Saturday, 2 June 2012

One Thought On The Mubarak Trial's Verdict

I will not spend time today attempting to analyse the potential verdicts in the Mubarak trial or their "historical significance." For all we know, the verdict could be delayed. And if current trends continue, we are more likely to be underwhelmed or altogether depressed with the verdict, regardless of what it is. Nevertheless, Egypt clearly has become specialised in mind-blowing phenomena. Thus, I don't discount any possibilities anymore.

But what I do want to point out, as everyone seems to as well, is the fact is that the legal and technical case against Mubarak seems very flimsy. I have heard and read the comment quite a few times that "if we were to rule strictly on a legal basis, he would be acquitted." Of course, part of the reason why the case itself is weak is how prosecution never managed to build a proper one, especially due to the continuous apparent incapacity to get evidence. But assuming that the prosecution's case is indeed weak, that puts us in a catch-22, as one friend was reaffirming yesterday to me. In that scenario, if the verdict is consequently "not guilty" based on sound legal technicalities (I'm mainly speaking about the Protesters' Killing Case), then he would have escaped all responsibility for the death of protesters exposed to extreme violence by his regime's security forces. And if a guilty verdict was passed with such an ostensibly weak case without formidable technical backing, then it would be a politicised verdict, which would be a problem in its own way that raises concerns on the impartiality of the legal system. More immediately, it would build by itself a solid case for an appeal against the verdict. Either way, there is something to be disturbed about. But certain things are more disturbing than others.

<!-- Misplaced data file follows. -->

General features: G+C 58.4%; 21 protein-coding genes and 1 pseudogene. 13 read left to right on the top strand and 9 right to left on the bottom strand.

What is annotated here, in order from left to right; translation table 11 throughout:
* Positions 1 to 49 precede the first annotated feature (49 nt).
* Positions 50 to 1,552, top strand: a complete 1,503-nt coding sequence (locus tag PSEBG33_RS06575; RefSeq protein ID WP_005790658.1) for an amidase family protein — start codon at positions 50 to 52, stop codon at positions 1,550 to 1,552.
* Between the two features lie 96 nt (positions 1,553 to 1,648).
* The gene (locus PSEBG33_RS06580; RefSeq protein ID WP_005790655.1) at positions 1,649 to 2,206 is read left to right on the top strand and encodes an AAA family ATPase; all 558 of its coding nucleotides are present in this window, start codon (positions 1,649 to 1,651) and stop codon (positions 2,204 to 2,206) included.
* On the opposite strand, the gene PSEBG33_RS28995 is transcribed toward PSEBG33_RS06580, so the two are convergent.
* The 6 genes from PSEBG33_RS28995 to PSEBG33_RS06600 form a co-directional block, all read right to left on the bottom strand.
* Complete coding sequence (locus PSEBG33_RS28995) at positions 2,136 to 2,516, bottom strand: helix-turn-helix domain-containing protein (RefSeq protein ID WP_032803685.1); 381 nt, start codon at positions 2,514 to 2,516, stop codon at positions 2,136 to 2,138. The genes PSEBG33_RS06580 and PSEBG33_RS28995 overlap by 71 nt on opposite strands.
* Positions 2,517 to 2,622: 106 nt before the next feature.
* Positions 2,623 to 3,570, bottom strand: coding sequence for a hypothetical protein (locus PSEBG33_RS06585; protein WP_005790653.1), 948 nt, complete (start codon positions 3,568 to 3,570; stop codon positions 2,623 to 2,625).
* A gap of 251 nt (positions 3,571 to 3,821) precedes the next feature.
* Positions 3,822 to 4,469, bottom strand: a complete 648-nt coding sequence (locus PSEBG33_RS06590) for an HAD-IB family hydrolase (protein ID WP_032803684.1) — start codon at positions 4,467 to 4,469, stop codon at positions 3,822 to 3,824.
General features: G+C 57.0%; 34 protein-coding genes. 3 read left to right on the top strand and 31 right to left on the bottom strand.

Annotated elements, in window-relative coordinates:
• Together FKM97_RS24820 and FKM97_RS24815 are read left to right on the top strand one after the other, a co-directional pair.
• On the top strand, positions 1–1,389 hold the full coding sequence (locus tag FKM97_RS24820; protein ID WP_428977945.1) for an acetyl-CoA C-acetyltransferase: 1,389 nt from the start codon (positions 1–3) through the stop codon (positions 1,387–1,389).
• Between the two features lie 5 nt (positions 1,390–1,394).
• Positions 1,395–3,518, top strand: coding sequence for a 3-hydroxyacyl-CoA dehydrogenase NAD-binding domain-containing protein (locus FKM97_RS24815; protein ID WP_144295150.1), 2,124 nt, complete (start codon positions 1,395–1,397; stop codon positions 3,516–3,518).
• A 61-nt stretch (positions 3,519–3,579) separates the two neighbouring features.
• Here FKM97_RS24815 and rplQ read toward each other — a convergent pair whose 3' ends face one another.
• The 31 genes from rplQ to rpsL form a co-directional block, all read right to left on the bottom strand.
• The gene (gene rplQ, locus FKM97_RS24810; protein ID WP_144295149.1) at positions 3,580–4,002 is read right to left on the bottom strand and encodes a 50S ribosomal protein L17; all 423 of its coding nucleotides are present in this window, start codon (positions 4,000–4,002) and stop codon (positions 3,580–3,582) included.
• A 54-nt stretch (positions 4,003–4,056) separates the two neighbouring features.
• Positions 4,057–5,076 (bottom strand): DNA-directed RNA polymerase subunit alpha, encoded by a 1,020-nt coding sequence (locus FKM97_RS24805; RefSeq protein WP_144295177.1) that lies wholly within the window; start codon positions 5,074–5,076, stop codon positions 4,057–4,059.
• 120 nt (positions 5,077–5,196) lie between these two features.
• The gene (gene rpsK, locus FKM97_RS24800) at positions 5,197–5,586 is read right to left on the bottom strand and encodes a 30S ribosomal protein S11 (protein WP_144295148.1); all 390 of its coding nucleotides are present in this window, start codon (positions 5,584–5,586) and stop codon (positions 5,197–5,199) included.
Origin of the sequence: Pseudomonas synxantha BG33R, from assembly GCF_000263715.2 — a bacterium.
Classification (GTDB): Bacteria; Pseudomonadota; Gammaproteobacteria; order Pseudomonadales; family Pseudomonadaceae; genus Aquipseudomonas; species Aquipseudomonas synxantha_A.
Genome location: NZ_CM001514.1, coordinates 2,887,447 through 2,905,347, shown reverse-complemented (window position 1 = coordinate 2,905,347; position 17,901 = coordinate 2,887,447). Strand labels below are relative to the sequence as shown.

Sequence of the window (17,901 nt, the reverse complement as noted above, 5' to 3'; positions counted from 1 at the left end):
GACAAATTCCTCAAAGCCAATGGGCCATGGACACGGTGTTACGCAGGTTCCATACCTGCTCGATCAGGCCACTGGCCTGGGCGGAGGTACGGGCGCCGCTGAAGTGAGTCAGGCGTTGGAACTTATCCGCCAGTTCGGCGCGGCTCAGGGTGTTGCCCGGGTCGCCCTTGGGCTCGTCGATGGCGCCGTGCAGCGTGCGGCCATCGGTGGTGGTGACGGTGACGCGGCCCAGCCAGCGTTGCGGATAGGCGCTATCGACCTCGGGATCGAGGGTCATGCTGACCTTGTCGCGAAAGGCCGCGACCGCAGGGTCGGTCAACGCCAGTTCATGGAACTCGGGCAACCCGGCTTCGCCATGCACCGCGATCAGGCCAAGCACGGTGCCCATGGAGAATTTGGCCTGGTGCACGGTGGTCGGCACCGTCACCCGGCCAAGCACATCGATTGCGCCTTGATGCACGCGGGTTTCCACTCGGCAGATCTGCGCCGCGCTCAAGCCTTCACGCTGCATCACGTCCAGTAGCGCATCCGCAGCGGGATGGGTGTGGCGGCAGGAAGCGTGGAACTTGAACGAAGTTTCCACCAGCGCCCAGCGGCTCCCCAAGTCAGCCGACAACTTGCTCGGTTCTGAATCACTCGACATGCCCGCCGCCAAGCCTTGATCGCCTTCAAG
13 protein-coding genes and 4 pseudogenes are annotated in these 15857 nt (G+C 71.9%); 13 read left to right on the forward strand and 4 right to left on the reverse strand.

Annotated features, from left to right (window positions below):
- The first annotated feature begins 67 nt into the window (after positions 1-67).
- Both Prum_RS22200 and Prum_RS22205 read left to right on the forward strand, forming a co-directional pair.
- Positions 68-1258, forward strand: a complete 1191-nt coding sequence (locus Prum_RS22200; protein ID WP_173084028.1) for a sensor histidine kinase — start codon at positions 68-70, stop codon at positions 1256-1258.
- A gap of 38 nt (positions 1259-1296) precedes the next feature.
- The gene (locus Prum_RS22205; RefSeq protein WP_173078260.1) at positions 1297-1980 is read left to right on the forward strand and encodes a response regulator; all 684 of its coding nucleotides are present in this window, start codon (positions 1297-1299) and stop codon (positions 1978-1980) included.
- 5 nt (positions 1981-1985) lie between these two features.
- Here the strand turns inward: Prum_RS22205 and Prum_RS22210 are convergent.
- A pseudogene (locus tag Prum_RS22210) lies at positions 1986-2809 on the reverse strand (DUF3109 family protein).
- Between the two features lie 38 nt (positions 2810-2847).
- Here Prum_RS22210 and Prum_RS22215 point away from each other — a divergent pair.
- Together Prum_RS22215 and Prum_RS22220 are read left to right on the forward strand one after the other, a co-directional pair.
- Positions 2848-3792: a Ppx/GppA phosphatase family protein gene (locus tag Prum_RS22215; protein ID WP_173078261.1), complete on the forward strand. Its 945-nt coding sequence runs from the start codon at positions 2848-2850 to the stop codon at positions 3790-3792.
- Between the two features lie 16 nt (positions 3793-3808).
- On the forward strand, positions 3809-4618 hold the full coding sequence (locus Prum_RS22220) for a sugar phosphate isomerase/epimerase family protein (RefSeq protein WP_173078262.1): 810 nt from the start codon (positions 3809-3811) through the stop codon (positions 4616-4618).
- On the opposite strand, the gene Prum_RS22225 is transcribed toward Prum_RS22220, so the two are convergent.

We'll find out what happens tomorrow.

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